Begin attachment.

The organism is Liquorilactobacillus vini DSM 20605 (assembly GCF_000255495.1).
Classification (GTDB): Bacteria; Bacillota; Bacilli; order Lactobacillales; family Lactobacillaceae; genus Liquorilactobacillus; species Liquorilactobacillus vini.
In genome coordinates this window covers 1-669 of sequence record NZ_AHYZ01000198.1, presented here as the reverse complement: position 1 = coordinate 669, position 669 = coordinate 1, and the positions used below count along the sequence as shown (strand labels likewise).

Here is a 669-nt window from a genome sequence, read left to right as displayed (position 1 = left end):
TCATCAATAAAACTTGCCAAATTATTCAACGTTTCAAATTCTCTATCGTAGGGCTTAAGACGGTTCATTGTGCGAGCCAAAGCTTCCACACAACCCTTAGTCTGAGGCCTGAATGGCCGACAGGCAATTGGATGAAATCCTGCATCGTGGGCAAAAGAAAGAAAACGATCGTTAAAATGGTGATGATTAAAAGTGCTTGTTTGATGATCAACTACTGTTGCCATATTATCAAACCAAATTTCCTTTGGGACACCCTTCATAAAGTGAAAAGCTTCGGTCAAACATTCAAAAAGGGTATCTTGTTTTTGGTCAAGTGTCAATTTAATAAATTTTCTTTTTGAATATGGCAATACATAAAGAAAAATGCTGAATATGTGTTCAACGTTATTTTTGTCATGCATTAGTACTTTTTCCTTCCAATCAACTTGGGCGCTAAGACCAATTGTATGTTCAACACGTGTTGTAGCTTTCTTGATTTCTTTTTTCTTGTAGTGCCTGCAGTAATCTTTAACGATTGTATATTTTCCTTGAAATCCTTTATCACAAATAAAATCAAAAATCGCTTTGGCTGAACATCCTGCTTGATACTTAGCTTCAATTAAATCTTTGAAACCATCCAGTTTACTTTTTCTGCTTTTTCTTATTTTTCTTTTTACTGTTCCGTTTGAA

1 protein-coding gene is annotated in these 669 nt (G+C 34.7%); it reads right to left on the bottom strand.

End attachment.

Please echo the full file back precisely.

The organism is Liquorilactobacillus vini DSM 20605 (assembly GCF_000255495.1).
Classification (GTDB): Bacteria; Bacillota; Bacilli; order Lactobacillales; family Lactobacillaceae; genus Liquorilactobacillus; species Liquorilactobacillus vini.
In genome coordinates this window covers 1-669 of sequence record NZ_AHYZ01000198.1, presented here as the reverse complement: position 1 = coordinate 669, position 669 = coordinate 1, and the positions used below count along the sequence as shown (strand labels likewise).

Here is a 669-nt window from a genome sequence, read left to right as displayed (position 1 = left end):
TCATCAATAAAACTTGCCAAATTATTCAACGTTTCAAATTCTCTATCGTAGGGCTTAAGACGGTTCATTGTGCGAGCCAAAGCTTCCACACAACCCTTAGTCTGAGGCCTGAATGGCCGACAGGCAATTGGATGAAATCCTGCATCGTGGGCAAAAGAAAGAAAACGATCGTTAAAATGGTGATGATTAAAAGTGCTTGTTTGATGATCAACTACTGTTGCCATATTATCAAACCAAATTTCCTTTGGGACACCCTTCATAAAGTGAAAAGCTTCGGTCAAACATTCAAAAAGGGTATCTTGTTTTTGGTCAAGTGTCAATTTAATAAATTTTCTTTTTGAATATGGCAATACATAAAGAAAAATGCTGAATATGTGTTCAACGTTATTTTTGTCATGCATTAGTACTTTTTCCTTCCAATCAACTTGGGCGCTAAGACCAATTGTATGTTCAACACGTGTTGTAGCTTTCTTGATTTCTTTTTTCTTGTAGTGCCTGCAGTAATCTTTAACGATTGTATATTTTCCTTGAAATCCTTTATCACAAATAAAATCAAAAATCGCTTTGGCTGAACATCCTGCTTGATACTTAGCTTCAATTAAATCTTTGAAACCATCCAGTTTACTTTTTCTGCTTTTTCTTATTTTTCTTTTTACTGTTCCGTTTGAA

1 protein-coding gene is annotated in these 669 nt (G+C 34.7%); it reads right to left on the bottom strand.